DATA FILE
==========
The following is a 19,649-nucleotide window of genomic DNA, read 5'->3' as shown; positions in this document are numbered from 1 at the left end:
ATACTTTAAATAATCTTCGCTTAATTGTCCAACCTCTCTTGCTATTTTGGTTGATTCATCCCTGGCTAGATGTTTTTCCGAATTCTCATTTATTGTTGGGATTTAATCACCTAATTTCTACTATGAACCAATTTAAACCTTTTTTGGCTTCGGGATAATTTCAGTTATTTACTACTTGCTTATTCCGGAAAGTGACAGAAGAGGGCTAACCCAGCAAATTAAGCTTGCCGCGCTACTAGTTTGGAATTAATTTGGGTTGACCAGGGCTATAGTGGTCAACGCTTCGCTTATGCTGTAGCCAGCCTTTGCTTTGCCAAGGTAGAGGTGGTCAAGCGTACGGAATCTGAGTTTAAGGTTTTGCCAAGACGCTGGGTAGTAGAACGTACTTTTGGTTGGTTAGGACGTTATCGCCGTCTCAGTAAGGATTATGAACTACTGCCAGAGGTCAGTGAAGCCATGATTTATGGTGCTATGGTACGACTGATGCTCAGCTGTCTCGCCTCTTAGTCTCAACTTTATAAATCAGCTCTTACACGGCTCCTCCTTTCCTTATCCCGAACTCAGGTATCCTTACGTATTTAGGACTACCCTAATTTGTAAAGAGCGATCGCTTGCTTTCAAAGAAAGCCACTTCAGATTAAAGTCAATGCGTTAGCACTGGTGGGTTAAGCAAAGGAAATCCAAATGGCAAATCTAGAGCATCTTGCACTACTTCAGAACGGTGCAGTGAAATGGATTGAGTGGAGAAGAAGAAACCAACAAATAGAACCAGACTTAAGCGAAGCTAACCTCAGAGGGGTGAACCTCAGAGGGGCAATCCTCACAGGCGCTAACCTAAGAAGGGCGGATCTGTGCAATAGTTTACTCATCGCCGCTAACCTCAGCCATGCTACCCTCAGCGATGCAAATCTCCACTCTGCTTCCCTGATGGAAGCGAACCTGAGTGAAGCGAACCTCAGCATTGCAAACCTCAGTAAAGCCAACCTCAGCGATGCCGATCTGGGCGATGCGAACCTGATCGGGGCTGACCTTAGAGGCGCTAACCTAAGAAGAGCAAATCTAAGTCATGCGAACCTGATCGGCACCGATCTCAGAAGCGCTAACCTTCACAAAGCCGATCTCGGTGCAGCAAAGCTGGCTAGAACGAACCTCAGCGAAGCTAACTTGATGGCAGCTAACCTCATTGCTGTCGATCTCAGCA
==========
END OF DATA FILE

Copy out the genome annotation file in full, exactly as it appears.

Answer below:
The following is a 19,649-nucleotide window of genomic DNA, read 5'->3' as shown; positions in this document are numbered from 1 at the left end:
ATACTTTAAATAATCTTCGCTTAATTGTCCAACCTCTCTTGCTATTTTGGTTGATTCATCCCTGGCTAGATGTTTTTCCGAATTCTCATTTATTGTTGGGATTTAATCACCTAATTTCTACTATGAACCAATTTAAACCTTTTTTGGCTTCGGGATAATTTCAGTTATTTACTACTTGCTTATTCCGGAAAGTGACAGAAGAGGGCTAACCCAGCAAATTAAGCTTGCCGCGCTACTAGTTTGGAATTAATTTGGGTTGACCAGGGCTATAGTGGTCAACGCTTCGCTTATGCTGTAGCCAGCCTTTGCTTTGCCAAGGTAGAGGTGGTCAAGCGTACGGAATCTGAGTTTAAGGTTTTGCCAAGACGCTGGGTAGTAGAACGTACTTTTGGTTGGTTAGGACGTTATCGCCGTCTCAGTAAGGATTATGAACTACTGCCAGAGGTCAGTGAAGCCATGATTTATGGTGCTATGGTACGACTGATGCTCAGCTGTCTCGCCTCTTAGTCTCAACTTTATAAATCAGCTCTTACACGGCTCCTCCTTTCCTTATCCCGAACTCAGGTATCCTTACGTATTTAGGACTACCCTAATTTGTAAAGAGCGATCGCTTGCTTTCAAAGAAAGCCACTTCAGATTAAAGTCAATGCGTTAGCACTGGTGGGTTAAGCAAAGGAAATCCAAATGGCAAATCTAGAGCATCTTGCACTACTTCAGAACGGTGCAGTGAAATGGATTGAGTGGAGAAGAAGAAACCAACAAATAGAACCAGACTTAAGCGAAGCTAACCTCAGAGGGGTGAACCTCAGAGGGGCAATCCTCACAGGCGCTAACCTAAGAAGGGCGGATCTGTGCAATAGTTTACTCATCGCCGCTAACCTCAGCCATGCTACCCTCAGCGATGCAAATCTCCACTCTGCTTCCCTGATGGAAGCGAACCTGAGTGAAGCGAACCTCAGCATTGCAAACCTCAGTAAAGCCAACCTCAGCGATGCCGATCTGGGCGATGCGAACCTGATCGGGGCTGACCTTAGAGGCGCTAACCTAAGAAGAGCAAATCTAAGTCATGCGAACCTGATCGGCACCGATCTCAGAAGCGCTAACCTTCACAAAGCCGATCTCGGTGCAGCAAAGCTGGCTAGAACGAACCTCAGCGAAGCTAACTTGATGGCAGCTAACCTCATTGCTGTCGATCTCAGCA